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  • Andrey Psyche

Three local acts play a haunting show on Halloween weekend

Dravus House performs at The Sunset Tavern. // Photo by Doug Indrick

The weekend before Halloween was filled with amazing shows, but there was one that particularly stood out. On Sunday the 28th, The Sunset Tavern hosted an incredible set: Alex Horning opened the night, Anna Gordon built up suspense, and Dravus House headlined.

The stage at The Sunset is located behind the bar area, almost like a secret passage into a member’s only club. “What’s the password?” I heard in my mind as I walked up to the man checking tickets in the back. As I entered, in an otherwise black room, the stage was illuminated with a few different colors: red, green, yellow, and in the center was a red chair screaming for attention. Other than that, only a couple acoustic guitars, an amp, and an electric guitar graced the stage. There was none of the usual visual clutter you find on stage, just a canvas onto which the painter would create a protruding focal point.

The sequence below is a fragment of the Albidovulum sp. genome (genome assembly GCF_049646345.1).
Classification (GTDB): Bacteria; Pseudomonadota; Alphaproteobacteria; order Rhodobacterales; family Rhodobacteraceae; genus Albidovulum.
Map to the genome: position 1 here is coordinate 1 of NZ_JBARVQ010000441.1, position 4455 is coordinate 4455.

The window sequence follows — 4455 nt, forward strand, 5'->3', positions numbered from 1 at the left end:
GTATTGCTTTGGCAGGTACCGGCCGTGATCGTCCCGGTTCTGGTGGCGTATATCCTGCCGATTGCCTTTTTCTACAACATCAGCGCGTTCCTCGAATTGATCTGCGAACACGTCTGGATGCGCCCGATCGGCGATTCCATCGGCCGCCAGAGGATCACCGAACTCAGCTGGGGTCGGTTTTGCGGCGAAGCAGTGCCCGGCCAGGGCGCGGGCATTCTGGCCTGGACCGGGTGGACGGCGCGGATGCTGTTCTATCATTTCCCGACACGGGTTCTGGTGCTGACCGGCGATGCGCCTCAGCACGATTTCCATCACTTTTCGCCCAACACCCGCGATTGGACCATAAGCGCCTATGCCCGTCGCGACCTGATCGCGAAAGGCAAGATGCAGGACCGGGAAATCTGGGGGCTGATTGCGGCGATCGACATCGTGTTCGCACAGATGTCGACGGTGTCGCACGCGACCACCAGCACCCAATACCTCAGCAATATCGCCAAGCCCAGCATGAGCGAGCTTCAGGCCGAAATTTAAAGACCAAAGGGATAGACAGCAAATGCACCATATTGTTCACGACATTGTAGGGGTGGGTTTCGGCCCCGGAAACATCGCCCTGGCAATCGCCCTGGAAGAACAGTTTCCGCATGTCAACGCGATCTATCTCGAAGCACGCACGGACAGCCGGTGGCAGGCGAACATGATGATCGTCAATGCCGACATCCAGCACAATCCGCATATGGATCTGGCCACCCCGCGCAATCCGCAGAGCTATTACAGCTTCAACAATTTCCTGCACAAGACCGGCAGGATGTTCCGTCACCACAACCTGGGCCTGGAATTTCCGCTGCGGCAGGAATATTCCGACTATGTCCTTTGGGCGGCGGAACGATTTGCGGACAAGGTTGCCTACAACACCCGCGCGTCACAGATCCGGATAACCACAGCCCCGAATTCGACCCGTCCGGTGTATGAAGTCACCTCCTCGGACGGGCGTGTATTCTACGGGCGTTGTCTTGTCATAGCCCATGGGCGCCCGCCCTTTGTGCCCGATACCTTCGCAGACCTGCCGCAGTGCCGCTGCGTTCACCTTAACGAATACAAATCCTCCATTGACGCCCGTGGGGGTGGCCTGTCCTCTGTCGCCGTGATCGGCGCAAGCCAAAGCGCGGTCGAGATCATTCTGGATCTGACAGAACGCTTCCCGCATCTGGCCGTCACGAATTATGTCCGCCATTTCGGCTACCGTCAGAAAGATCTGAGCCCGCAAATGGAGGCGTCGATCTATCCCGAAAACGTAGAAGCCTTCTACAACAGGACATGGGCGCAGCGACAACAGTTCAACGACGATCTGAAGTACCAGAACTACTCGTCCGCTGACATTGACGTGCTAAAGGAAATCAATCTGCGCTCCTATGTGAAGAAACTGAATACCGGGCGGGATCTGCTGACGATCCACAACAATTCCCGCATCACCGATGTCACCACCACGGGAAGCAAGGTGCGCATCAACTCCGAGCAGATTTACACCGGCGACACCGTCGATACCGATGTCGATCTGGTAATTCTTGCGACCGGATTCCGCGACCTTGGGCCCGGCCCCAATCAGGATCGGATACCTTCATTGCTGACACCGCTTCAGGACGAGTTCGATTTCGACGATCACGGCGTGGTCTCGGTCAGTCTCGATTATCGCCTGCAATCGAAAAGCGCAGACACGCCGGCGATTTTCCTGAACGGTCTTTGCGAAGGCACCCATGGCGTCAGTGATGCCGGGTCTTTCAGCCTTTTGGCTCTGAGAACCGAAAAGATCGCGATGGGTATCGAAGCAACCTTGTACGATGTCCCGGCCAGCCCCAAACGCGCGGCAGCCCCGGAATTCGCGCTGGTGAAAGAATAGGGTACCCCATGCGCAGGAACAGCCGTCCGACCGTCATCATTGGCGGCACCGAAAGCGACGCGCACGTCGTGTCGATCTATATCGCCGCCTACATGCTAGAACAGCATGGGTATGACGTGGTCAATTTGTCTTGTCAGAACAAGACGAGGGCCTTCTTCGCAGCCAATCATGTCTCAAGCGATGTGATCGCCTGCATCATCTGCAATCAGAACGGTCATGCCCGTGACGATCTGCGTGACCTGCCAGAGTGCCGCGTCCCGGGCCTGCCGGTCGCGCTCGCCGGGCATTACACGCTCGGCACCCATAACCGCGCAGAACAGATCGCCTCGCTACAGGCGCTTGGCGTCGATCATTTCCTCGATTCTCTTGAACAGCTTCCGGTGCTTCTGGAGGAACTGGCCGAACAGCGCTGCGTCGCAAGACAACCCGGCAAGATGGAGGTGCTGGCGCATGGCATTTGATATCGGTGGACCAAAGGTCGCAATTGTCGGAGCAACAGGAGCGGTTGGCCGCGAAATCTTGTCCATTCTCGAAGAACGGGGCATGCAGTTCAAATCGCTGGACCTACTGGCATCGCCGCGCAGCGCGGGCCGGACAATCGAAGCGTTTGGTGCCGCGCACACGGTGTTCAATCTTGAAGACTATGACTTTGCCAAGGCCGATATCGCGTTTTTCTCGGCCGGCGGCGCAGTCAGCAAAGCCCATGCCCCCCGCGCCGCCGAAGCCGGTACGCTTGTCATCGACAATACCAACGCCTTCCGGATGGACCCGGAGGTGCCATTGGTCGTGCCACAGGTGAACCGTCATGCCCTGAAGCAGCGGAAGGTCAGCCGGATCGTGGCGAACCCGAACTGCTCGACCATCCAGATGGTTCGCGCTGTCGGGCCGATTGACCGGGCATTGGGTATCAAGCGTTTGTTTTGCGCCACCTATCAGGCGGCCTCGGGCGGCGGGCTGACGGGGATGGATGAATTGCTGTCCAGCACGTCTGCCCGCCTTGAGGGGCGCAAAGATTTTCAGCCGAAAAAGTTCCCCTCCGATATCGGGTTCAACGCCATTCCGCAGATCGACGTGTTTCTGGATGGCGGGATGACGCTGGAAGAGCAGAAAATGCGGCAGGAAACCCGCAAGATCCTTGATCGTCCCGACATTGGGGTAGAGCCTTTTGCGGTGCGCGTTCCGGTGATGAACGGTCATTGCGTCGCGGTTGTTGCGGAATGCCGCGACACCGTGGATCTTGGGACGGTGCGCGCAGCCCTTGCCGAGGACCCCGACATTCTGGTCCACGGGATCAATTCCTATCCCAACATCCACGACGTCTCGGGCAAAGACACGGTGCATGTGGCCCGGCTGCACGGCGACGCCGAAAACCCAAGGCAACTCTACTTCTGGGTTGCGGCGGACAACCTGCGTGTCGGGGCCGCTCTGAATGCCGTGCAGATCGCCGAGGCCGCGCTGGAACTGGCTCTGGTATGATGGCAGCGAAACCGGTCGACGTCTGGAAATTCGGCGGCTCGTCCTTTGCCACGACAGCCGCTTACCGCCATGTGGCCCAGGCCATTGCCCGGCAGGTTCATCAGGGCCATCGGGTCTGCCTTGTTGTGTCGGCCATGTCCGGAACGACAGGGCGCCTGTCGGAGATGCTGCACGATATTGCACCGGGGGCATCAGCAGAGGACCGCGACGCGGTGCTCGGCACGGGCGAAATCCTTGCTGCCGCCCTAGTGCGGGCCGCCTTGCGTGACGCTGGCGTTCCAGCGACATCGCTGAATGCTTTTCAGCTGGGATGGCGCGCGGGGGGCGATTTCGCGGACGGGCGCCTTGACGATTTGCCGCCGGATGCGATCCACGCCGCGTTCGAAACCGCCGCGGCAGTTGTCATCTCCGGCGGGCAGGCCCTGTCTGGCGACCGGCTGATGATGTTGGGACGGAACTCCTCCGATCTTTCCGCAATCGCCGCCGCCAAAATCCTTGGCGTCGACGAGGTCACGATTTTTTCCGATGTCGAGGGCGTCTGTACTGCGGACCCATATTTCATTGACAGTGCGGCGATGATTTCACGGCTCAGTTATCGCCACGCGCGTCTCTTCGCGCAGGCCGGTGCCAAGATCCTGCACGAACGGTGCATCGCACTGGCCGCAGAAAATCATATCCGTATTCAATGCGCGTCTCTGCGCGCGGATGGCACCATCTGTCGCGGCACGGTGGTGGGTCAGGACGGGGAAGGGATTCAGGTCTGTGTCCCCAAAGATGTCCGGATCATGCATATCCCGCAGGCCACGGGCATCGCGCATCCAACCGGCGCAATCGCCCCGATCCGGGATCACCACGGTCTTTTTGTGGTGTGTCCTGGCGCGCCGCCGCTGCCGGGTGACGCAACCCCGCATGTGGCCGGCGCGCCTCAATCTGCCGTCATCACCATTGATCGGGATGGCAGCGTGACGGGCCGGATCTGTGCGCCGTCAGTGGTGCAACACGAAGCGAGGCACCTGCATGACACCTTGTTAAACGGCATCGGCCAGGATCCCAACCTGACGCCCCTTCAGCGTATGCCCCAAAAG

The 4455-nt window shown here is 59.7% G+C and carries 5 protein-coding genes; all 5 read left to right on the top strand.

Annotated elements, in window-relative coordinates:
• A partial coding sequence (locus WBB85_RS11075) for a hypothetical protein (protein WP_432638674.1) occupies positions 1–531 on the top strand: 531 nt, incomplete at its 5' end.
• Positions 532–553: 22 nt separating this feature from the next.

Alex Horning took the stage.

Horning picked up a dark brown acoustic guitar, plugged it in, and began to hop around the fretboard. He  established a melody with just three or four chords and brought in a second guitar section that added bouncy hammer-ons and intricate notes. The little bounce and the intermittent steps drew a portrait of a character always elbow deep in some sort of adventure — whether in the dry mountains of the Midwest underneath the night sky, gazing up into billions of saturated stars, or in an old western town, surrounded by dilapidated buildings and tumbleweeds.